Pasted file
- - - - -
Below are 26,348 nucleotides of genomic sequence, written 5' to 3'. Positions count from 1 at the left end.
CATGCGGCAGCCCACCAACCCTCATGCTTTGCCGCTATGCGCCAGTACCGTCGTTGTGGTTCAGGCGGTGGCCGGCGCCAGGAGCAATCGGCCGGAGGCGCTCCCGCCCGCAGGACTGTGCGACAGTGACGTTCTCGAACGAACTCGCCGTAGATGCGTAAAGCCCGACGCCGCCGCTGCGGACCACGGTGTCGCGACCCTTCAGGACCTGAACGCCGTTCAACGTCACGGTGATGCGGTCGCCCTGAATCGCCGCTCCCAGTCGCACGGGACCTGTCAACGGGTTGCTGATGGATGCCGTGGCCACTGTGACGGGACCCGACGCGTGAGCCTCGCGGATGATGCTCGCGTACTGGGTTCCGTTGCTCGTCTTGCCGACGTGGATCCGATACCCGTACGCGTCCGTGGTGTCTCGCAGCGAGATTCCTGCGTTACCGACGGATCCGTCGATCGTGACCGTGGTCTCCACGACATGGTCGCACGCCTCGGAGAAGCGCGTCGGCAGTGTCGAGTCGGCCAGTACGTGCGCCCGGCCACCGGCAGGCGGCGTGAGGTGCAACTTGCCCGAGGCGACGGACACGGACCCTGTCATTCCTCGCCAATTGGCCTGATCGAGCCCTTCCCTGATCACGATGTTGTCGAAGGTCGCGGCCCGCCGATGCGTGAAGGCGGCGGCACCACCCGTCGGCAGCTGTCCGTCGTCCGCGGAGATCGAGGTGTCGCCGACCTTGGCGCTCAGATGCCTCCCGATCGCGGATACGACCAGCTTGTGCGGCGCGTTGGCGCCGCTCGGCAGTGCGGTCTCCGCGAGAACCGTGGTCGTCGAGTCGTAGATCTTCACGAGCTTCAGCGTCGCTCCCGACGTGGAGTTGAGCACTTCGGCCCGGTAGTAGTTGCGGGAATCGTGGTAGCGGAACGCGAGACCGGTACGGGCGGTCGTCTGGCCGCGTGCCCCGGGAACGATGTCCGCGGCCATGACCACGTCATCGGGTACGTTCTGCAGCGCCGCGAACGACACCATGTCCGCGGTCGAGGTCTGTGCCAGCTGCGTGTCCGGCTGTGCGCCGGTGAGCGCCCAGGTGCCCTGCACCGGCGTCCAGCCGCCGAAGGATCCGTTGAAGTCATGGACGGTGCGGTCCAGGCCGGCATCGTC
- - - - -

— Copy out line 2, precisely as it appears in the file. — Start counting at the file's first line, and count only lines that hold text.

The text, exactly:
CATGCGGCAGCCCACCAACCCTCATGCTTTGCCGCTATGCGCCAGTACCGTCGTTGTGGTTCAGGCGGTGGCCGGCGCCAGGAGCAATCGGCCGGAGGCGCTCCCGCCCGCAGGACTGTGCGACAGTGACGTTCTCGAACGAACTCGCCGTAGATGCGTAAAGCCCGACGCCGCCGCTGCGGACCACGGTGTCGCGACCCTTCAGGACCTGAACGCCGTTCAACGTCACGGTGATGCGGTCGCCCTGAATCGCCGCTCCCAGTCGCACGGGACCTGTCAACGGGTTGCTGATGGATGCCGTGGCCACTGTGACGGGACCCGACGCGTGAGCCTCGCGGATGATGCTCGCGTACTGGGTTCCGTTGCTCGTCTTGCCGACGTGGATCCGATACCCGTACGCGTCCGTGGTGTCTCGCAGCGAGATTCCTGCGTTACCGACGGATCCGTCGATCGTGACCGTGGTCTCCACGACATGGTCGCACGCCTCGGAGAAGCGCGTCGGCAGTGTCGAGTCGGCCAGTACGTGCGCCCGGCCACCGGCAGGCGGCGTGAGGTGCAACTTGCCCGAGGCGACGGACACGGACCCTGTCATTCCTCGCCAATTGGCCTGATCGAGCCCTTCCCTGATCACGATGTTGTCGAAGGTCGCGGCCCGCCGATGCGTGAAGGCGGCGGCACCACCCGTCGGCAGCTGTCCGTCGTCCGCGGAGATCGAGGTGTCGCCGACCTTGGCGCTCAGATGCCTCCCGATCGCGGATACGACCAGCTTGTGCGGCGCGTTGGCGCCGCTCGGCAGTGCGGTCTCCGCGAGAACCGTGGTCGTCGAGTCGTAGATCTTCACGAGCTTCAGCGTCGCTCCCGACGTGGAGTTGAGCACTTCGGCCCGGTAGTAGTTGCGGGAATCGTGGTAGCGGAACGCGAGACCGGTACGGGCGGTCGTCTGGCCGCGTGCCCCGGGAACGATGTCCGCGGCCATGACCACGTCATCGGGTACGTTCTGCAGCGCCGCGAACGACACCATGTCCGCGGTCGAGGTCTGTGCCAGCTGCGTGTCCGGCTGTGCGCCGGTGAGCGCCCAGGTGCCCTGCACCGGCGTCCAGCCGCCGAAGGATCCGTTGAAGTCATGGACGGTGCGGTCCAGGCCGGCATCGTC